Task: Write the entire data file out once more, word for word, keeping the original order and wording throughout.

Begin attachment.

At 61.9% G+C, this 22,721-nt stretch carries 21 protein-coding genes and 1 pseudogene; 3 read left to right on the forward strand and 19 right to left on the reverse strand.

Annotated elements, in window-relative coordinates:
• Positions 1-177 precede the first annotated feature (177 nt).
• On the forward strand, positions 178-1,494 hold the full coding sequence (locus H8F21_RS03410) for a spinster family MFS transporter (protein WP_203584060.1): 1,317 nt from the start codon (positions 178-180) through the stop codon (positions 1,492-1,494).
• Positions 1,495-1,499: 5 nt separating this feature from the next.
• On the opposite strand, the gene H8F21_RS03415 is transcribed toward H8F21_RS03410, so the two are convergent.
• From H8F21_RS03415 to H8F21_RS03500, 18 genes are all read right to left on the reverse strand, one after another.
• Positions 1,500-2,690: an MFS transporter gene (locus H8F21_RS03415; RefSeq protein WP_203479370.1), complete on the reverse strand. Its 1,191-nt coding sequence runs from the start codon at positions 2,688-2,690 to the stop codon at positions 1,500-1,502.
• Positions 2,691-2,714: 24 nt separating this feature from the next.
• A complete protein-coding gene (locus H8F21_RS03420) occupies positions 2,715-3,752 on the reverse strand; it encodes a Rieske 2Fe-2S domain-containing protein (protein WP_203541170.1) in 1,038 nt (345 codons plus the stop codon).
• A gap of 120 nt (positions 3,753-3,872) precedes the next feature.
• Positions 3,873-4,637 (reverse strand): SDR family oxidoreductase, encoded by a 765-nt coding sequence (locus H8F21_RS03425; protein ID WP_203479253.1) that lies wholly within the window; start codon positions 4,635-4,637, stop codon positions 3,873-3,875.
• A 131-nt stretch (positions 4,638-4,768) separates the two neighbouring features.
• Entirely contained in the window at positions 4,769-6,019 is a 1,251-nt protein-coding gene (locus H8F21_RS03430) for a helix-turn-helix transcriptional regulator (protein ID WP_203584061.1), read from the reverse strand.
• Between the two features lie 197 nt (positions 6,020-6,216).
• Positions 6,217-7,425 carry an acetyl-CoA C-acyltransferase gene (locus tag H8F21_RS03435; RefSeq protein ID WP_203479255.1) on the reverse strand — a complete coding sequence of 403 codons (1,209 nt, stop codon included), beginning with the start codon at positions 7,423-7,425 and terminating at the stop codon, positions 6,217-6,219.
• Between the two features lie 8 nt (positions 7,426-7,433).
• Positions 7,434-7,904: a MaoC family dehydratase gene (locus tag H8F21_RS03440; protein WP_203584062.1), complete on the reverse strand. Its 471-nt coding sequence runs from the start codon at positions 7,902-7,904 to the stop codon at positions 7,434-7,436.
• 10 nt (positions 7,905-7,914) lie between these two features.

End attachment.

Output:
At 61.9% G+C, this 22,721-nt stretch carries 21 protein-coding genes and 1 pseudogene; 3 read left to right on the forward strand and 19 right to left on the reverse strand.

Annotated elements, in window-relative coordinates:
• Positions 1-177 precede the first annotated feature (177 nt).
• On the forward strand, positions 178-1,494 hold the full coding sequence (locus H8F21_RS03410) for a spinster family MFS transporter (protein WP_203584060.1): 1,317 nt from the start codon (positions 178-180) through the stop codon (positions 1,492-1,494).
• Positions 1,495-1,499: 5 nt separating this feature from the next.
• On the opposite strand, the gene H8F21_RS03415 is transcribed toward H8F21_RS03410, so the two are convergent.
• From H8F21_RS03415 to H8F21_RS03500, 18 genes are all read right to left on the reverse strand, one after another.
• Positions 1,500-2,690: an MFS transporter gene (locus H8F21_RS03415; RefSeq protein WP_203479370.1), complete on the reverse strand. Its 1,191-nt coding sequence runs from the start codon at positions 2,688-2,690 to the stop codon at positions 1,500-1,502.
• Positions 2,691-2,714: 24 nt separating this feature from the next.
• A complete protein-coding gene (locus H8F21_RS03420) occupies positions 2,715-3,752 on the reverse strand; it encodes a Rieske 2Fe-2S domain-containing protein (protein WP_203541170.1) in 1,038 nt (345 codons plus the stop codon).
• A gap of 120 nt (positions 3,753-3,872) precedes the next feature.
• Positions 3,873-4,637 (reverse strand): SDR family oxidoreductase, encoded by a 765-nt coding sequence (locus H8F21_RS03425; protein ID WP_203479253.1) that lies wholly within the window; start codon positions 4,635-4,637, stop codon positions 3,873-3,875.
• A 131-nt stretch (positions 4,638-4,768) separates the two neighbouring features.
• Entirely contained in the window at positions 4,769-6,019 is a 1,251-nt protein-coding gene (locus H8F21_RS03430) for a helix-turn-helix transcriptional regulator (protein ID WP_203584061.1), read from the reverse strand.
• Between the two features lie 197 nt (positions 6,020-6,216).
• Positions 6,217-7,425 carry an acetyl-CoA C-acyltransferase gene (locus tag H8F21_RS03435; RefSeq protein ID WP_203479255.1) on the reverse strand — a complete coding sequence of 403 codons (1,209 nt, stop codon included), beginning with the start codon at positions 7,423-7,425 and terminating at the stop codon, positions 6,217-6,219.
• Between the two features lie 8 nt (positions 7,426-7,433).
• Positions 7,434-7,904: a MaoC family dehydratase gene (locus tag H8F21_RS03440; protein WP_203584062.1), complete on the reverse strand. Its 471-nt coding sequence runs from the start codon at positions 7,902-7,904 to the stop codon at positions 7,434-7,436.
• 10 nt (positions 7,905-7,914) lie between these two features.